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Title: Triggering Process of the X1.0 Three-ribbon Flare in the Great Active Region NOAA 12192

Abstract

The solar magnetic field in a flare-producing active region (AR) is much more complicated than theoretical models, which assume a very simple magnetic field structure. The X1.0 flare, which occurred in AR 12192 on 2014 October 25, showed a complicated three-ribbon structure. To clarify the trigger process of the flare and to evaluate the applicability of a simple theoretical model, we analyzed the data from Hinode /Solar Optical Telescope and the Solar Dynamics Observatory /Helioseismic and Magnetic Imager, Atmospheric Imaging Assembly. We investigated the spatio-temporal correlation between the magnetic field structures, especially the non-potentiality of the horizontal field, and the bright structures in the solar atmosphere. As a result, we determined that the western side of the positive polarity, which is intruding on a negative polarity region, is the location where the flare was triggered. This is due to the fact that the sign of the magnetic shear in that region was opposite that of the major shear of the AR, and the significant brightenings were observed over the polarity inversion line (PIL) in that region before flare onset. These features are consistent with the recently proposed flare-trigger model that suggests that small reversed shear (RS) magnetic disturbances can triggermore » solar flares. Moreover, we found that the RS field was located slightly off the flaring PIL, contrary to the theoretical prediction. We discuss the possibility of an extension of the RS model based on an extra numerical simulation. Our result suggests that the RS field has a certain flexibility for displacement from a highly sheared PIL, and that the RS field triggers more flares than we expected.« less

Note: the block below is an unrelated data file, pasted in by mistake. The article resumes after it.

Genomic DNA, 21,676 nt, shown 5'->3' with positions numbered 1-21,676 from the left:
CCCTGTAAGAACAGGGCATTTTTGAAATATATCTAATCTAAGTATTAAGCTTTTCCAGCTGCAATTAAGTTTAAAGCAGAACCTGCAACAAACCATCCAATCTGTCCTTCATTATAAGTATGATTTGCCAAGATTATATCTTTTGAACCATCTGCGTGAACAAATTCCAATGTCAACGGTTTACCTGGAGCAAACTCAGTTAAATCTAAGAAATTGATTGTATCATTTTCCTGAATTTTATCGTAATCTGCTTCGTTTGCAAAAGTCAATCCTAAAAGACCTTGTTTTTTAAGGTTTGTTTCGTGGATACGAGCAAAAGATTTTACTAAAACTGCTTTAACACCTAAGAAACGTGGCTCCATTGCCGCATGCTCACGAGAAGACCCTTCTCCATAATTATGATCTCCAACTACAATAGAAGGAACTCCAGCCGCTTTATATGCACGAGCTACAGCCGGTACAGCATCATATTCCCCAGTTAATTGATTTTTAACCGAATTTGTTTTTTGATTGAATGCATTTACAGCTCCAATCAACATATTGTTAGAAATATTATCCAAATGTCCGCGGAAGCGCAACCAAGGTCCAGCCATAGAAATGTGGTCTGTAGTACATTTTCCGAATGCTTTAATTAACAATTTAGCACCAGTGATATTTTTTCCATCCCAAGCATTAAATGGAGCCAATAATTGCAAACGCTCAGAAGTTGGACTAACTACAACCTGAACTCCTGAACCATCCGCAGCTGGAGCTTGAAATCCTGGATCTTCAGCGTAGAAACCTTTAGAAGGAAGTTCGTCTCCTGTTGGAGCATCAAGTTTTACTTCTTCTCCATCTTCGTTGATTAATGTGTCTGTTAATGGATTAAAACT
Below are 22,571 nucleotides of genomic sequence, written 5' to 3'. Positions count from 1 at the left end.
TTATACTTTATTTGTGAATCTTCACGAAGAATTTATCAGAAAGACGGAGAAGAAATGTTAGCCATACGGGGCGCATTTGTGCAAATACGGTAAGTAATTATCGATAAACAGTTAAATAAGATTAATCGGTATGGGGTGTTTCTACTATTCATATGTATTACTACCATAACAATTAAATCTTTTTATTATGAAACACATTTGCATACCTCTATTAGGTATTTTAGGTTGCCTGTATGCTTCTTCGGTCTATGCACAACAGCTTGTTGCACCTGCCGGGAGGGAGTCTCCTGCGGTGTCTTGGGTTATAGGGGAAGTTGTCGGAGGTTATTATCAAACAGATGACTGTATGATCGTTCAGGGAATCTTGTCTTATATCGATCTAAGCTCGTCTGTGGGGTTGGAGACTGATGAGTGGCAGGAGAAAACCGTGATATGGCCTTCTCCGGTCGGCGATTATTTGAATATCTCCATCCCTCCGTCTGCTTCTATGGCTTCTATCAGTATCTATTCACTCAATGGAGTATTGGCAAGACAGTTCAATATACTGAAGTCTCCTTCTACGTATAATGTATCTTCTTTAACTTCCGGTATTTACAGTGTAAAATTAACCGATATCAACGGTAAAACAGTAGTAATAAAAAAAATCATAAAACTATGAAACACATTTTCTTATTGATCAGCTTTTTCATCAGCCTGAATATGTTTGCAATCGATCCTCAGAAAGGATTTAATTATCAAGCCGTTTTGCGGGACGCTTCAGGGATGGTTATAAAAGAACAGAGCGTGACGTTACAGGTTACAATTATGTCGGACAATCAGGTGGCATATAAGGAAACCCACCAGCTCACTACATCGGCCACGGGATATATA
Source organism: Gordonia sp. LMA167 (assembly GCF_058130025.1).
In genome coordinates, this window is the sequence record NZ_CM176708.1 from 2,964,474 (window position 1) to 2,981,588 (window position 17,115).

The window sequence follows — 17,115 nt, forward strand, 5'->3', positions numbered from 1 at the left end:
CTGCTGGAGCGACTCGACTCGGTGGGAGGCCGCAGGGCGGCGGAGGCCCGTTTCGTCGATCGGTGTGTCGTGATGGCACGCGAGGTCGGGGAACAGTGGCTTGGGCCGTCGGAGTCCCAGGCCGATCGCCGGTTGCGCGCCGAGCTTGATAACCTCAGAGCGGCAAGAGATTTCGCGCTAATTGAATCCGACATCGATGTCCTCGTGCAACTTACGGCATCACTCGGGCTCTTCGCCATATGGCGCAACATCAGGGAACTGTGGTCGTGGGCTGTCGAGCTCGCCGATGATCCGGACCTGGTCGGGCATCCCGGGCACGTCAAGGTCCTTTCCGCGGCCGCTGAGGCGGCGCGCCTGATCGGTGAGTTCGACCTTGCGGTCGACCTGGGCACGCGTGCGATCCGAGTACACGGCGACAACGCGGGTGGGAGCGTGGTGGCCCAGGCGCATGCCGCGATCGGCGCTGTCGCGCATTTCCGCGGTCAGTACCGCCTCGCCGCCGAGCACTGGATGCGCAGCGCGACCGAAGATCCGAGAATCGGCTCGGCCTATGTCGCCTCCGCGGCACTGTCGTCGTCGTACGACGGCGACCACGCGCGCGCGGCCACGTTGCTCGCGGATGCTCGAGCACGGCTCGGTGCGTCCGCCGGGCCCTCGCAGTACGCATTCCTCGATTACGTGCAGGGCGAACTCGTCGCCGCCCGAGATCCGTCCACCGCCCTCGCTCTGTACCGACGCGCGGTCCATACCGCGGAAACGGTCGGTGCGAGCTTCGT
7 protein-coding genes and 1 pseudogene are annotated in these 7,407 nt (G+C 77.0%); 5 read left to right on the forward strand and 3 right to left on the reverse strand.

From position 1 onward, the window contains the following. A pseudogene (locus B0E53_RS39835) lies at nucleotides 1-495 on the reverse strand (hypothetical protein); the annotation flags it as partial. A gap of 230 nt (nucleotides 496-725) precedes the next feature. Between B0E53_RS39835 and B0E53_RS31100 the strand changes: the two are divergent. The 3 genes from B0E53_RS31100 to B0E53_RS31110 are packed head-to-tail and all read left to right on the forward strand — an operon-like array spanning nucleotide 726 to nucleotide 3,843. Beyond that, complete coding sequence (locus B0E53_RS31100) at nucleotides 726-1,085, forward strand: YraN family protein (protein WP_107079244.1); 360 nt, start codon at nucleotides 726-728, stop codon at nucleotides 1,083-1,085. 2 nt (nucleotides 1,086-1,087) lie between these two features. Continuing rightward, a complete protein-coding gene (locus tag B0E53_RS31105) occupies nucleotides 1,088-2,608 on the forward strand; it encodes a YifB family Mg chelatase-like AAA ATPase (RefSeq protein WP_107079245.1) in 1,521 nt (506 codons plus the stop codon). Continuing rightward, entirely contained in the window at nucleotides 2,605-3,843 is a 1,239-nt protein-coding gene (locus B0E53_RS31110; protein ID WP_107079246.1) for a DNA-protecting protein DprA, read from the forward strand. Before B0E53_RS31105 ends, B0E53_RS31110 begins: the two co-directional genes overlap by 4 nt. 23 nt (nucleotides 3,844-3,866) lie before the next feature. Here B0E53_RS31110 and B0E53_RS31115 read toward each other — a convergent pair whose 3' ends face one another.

Authors:
 [1]; ; ;  [2]
  1. Institute of Space and Astronautical Science (ISAS)/Japan Aerospace Exploration Agency (JAXA) 3-1-1 Yoshinodai, Chuo-ku, Sagamihara, Kanagawa 252-5210 (Japan)
  2. Institute for Space-Earth Environmental Research (ISEE)/Nagoya University Furo-cho, Chikusa-ku, Nagoya, Aichi 464-8601 (Japan)
Publication Date:
OSTI Identifier:
22661187
Resource Type:
Journal Article
Resource Relation:
Journal Name: Astrophysical Journal; Journal Volume: 838; Journal Issue: 2; Other Information: Country of input: International Atomic Energy Agency (IAEA)
Country of Publication:
United States
Language:
English
Subject:
79 ASTROPHYSICS, COSMOLOGY AND ASTRONOMY; COMPUTERIZED SIMULATION; CORRELATIONS; DISTURBANCES; FLARING; FLEXIBILITY; FORECASTING; MAGNETIC FIELDS; REVERSED SHEAR; SOLAR ATMOSPHERE; SOLAR FLARES; SUN; SUNSPOTS; TELESCOPES

Citation Formats

Bamba, Yumi, Inoue, Satoshi, Kusano, Kanya, and Shiota, Daikou, E-mail: y-bamba@nagoya-u.jp. Triggering Process of the X1.0 Three-ribbon Flare in the Great Active Region NOAA 12192. United States: N. p., 2017. Web. doi:10.3847/1538-4357/AA6682.
Bamba, Yumi, Inoue, Satoshi, Kusano, Kanya, & Shiota, Daikou, E-mail: y-bamba@nagoya-u.jp. Triggering Process of the X1.0 Three-ribbon Flare in the Great Active Region NOAA 12192. United States. doi:10.3847/1538-4357/AA6682.
Bamba, Yumi, Inoue, Satoshi, Kusano, Kanya, and Shiota, Daikou, E-mail: y-bamba@nagoya-u.jp. Sat . "Triggering Process of the X1.0 Three-ribbon Flare in the Great Active Region NOAA 12192". United States. doi:10.3847/1538-4357/AA6682.
@article{osti_22661187,
title = {Triggering Process of the X1.0 Three-ribbon Flare in the Great Active Region NOAA 12192},
author = {Bamba, Yumi and Inoue, Satoshi and Kusano, Kanya and Shiota, Daikou, E-mail: y-bamba@nagoya-u.jp},